The Role of Counselling in my experience in the field has led me to believe that it is very difficult to separate the impact caused by the addiction from that caused by the contribution of the person themselves; it is as if there is no difference between the two. The person is an addicted person. I mentioned in my previous post Is there a role for counselling in the treatment of addition part 1 and 2 how the person’s reward center is affected by substance use, the person’s motivation and incentive system is affected by the substance use, as is their executive functioning.
It is my opinion that these functions of our brain are instinctive and unconscious; they are part and parcel of who we take ourselves to be. Hence our identity is intricately wrapped around these brain functions. Therefore, to reflect on the thinking, feeling, attitudes, beliefs, perceptual apparatus, judgement and choices that have all become affected by substance abuse is very challenging as it is almost impossible for the person to separate all that out from who they are in the first place.
The education is difficult for the person because the syllabus is themselves and what their life and the lives of their loved ones has become as a result of not addressing their addiction. Additionally, the insight is illusive because the instrument of obtaining insight is the most affected. It’s like the eye seeing itself. I would argue therefore that counselling is crucial to the person in order to succeed in managing the condition. It is within a trusting therapeutic relationship that the person can undertake the necessary reflection so they can see the reality of their situation as opposed to the distorted perspective noted.
Counselling is needed because it is uncommon for the person to be capable of such insight without assistance. The person must firmly but gently confront him/herself about situations that are beyond their ability to see for themselves. Hence, the counsellor is particularly well positioned to assist the person with this task and to provide the necessary emotional support for such confrontations. My experience has highlighted how the honesty required to allow the full picture to emerge is often not easy to come by yet the detached but trusted counsellor can provide the ‘holding’ to allow this to happen.
I have witnessed how the greater the accuracy in developing an awareness of the extent of the impact of addiction, the more motivated the person becomes to manage the condition successfully. The counsellor skilled in the art of listening and empathic response, who has understanding of the defense mechanisms of a person feeling trapped and overwhelmed, and who has the ability to maintain the person in positive regard is crucial to the success of this enterprise. (Mate, 2012)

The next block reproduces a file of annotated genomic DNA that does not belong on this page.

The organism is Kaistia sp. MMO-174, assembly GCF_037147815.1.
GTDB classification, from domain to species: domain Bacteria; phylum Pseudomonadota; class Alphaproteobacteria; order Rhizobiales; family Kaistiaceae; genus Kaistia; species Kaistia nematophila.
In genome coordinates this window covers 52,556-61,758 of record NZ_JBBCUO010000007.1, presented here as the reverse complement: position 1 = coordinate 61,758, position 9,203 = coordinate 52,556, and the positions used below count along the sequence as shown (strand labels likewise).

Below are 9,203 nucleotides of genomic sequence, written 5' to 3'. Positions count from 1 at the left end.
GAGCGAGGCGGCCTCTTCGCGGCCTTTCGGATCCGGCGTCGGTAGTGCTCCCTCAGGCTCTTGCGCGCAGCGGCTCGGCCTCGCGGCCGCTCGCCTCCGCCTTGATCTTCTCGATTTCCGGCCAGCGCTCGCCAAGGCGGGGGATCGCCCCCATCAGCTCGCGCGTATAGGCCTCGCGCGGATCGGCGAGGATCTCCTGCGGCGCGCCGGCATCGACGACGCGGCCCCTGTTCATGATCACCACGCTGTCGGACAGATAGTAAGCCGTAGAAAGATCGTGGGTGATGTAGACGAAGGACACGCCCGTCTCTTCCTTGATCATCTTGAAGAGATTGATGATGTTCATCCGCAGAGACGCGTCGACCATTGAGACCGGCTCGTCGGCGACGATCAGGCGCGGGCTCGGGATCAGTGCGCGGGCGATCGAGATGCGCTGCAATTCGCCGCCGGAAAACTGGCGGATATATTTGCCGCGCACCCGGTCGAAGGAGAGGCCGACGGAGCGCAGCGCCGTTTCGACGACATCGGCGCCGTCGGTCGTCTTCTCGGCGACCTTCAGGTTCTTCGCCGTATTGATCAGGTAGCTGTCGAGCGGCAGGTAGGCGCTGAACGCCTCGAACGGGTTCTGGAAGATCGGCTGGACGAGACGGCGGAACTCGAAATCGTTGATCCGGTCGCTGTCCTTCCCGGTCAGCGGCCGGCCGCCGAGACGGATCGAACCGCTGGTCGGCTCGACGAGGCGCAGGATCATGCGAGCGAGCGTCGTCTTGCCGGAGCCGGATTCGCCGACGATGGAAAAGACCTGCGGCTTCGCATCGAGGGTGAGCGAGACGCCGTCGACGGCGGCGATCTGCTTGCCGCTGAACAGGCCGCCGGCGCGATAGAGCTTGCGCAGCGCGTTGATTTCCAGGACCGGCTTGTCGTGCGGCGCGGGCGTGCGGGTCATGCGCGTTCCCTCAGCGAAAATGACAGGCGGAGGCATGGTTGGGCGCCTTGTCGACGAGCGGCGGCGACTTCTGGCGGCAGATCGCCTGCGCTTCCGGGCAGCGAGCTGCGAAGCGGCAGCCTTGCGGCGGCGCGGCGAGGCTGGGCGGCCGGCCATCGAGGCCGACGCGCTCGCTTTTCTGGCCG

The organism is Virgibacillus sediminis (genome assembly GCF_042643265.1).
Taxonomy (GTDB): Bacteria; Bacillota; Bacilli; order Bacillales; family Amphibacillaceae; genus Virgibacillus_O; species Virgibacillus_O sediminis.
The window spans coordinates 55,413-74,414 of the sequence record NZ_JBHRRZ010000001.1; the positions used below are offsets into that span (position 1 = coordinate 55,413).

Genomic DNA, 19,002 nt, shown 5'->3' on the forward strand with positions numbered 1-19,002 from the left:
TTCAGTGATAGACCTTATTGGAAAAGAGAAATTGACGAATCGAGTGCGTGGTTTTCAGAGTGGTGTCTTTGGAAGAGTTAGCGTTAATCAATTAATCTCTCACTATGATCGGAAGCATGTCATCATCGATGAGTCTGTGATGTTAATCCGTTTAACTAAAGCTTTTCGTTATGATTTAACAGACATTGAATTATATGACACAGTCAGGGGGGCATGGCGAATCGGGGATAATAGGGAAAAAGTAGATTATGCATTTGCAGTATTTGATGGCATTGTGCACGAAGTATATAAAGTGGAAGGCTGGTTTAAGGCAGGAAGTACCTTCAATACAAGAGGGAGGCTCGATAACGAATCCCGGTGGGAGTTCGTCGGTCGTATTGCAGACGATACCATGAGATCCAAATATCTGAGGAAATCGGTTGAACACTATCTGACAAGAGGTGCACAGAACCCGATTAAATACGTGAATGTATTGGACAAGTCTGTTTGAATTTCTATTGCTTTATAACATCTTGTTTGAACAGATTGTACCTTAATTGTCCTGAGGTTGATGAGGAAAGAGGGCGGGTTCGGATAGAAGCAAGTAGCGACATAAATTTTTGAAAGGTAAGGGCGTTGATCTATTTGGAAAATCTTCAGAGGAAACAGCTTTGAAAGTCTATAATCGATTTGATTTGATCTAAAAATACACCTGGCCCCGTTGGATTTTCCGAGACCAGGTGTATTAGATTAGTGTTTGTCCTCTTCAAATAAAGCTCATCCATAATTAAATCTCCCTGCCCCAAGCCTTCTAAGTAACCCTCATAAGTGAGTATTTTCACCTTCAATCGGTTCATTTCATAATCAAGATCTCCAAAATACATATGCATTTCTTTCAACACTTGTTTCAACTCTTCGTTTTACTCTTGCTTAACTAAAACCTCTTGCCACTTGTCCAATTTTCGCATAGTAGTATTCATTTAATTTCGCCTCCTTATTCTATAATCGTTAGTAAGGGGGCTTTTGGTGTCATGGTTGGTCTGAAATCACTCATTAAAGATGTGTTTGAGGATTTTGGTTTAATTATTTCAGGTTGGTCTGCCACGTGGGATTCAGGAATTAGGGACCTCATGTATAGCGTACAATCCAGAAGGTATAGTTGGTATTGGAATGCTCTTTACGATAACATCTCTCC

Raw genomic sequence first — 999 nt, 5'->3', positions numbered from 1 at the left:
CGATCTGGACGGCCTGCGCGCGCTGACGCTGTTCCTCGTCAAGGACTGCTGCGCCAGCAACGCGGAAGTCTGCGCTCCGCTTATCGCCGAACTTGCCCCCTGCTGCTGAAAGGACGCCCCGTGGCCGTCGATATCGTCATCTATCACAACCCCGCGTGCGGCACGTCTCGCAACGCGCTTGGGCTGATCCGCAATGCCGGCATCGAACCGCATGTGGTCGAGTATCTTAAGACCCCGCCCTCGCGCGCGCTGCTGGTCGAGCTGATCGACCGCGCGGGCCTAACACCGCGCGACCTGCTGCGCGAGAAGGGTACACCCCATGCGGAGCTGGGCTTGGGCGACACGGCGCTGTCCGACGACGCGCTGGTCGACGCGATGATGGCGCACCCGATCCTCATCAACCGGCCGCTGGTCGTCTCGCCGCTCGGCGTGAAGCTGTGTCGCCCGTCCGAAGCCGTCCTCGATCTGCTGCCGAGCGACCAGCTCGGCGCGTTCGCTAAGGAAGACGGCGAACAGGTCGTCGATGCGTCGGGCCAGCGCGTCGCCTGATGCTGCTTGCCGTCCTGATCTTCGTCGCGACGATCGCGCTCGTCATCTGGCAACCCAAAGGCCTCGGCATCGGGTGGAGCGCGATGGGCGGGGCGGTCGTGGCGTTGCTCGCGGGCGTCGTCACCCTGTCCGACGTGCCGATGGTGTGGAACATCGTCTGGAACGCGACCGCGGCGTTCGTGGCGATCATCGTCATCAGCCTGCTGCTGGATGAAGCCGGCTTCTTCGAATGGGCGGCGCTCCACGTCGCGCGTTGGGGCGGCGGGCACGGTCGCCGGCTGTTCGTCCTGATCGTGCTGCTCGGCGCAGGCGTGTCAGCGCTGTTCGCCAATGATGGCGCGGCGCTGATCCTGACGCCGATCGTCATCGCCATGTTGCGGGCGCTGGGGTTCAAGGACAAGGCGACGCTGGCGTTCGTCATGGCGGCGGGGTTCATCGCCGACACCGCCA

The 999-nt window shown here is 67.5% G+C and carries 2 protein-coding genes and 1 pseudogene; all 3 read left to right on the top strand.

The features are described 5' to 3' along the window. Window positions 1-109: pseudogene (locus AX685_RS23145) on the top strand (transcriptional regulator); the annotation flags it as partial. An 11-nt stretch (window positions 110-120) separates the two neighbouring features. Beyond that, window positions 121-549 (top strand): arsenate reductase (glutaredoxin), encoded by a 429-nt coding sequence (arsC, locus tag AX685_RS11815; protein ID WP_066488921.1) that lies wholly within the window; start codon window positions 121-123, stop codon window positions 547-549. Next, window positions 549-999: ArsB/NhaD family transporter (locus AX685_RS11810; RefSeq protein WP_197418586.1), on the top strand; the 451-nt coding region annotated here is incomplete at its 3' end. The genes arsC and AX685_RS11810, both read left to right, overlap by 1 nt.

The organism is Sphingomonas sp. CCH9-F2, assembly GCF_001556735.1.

The insight needed for the management of a chronic condition can be gradual. The contribution of the counsellor can be an indispensable part of the treatment process. Through the expertise in the caring support of an interpersonal relationship the addicted person can achieve enough distance from the catastrophe to see it clearly and to see that that is not all there is to them. The counsellor models in their interactions that there is no stigma, no judgement, no loss of essential value and goodness. The addicted person can begin to believe that recovery is possible.
In this article I have tried to for counselling in the treatment of addiction. I have used the short and long version of the definition of addiction of the American Society of Addiction Medicine. In my experience, concealed within this medical definition of addiction is the securing of the place for counselling in the management of this chronic health condition. I have demonstrated that if we don’t see the chronicity of the disease we overlook the role of the addicted person in the management of the condition.
The organ chiefly affected is the brain. Our brain is the organ where our drives, attitudes and beliefs are seated as well as our executive capacities such as thinking, motivations, deferring immediate gratification and decision making. As such its functioning is central to our identity. I hope it is now clear that, in my experience, the addicted person is challenged with an intractable dilemma. Those seeking to successfully manage the condition need help. For the addicted person to succeed they need to get some distance from this identity to see its operations. When they can do so insight and objectivity are possible. Counselling is central to the addicted person achieving this distance. This is a delicate matter particularly when there is so much shame attached to being addicted and there is so much societal stigma surrounding it. That the person can address painful issues associated with being addicted is central to good quality outcomes.
To address the matter takes skill. Supportive, challenging interventions delivered with care and empathy can play a significant role. From this support the addicted person sees the disease in action and the part they play in its dynamics. They can also see their part in neutralizing these dynamics so as to achieve full rehabilitation (TZU, 2014; Dupuy, 2013).
Tabor Group is a leading provider of residential addiction treatment services in Ireland. We provide support and care to hundreds of clients each year suffering from addictions to alcohol, substances, gambling and food. Tabor Group offers hope, healing and recovery to addicted people and their families through integrated and caring services. For more information on Tabor Group’s services Click Here
If you or a loved one are suffering from an addiction to Alcohol, Drugs, Gambling or Food get help today. We can help you recover in a healthy, friendly environment and beat your addiction. Don’t hesitate to contact one of our counsellors today at +353 (21) 488 7110 or Email Us and we can help you
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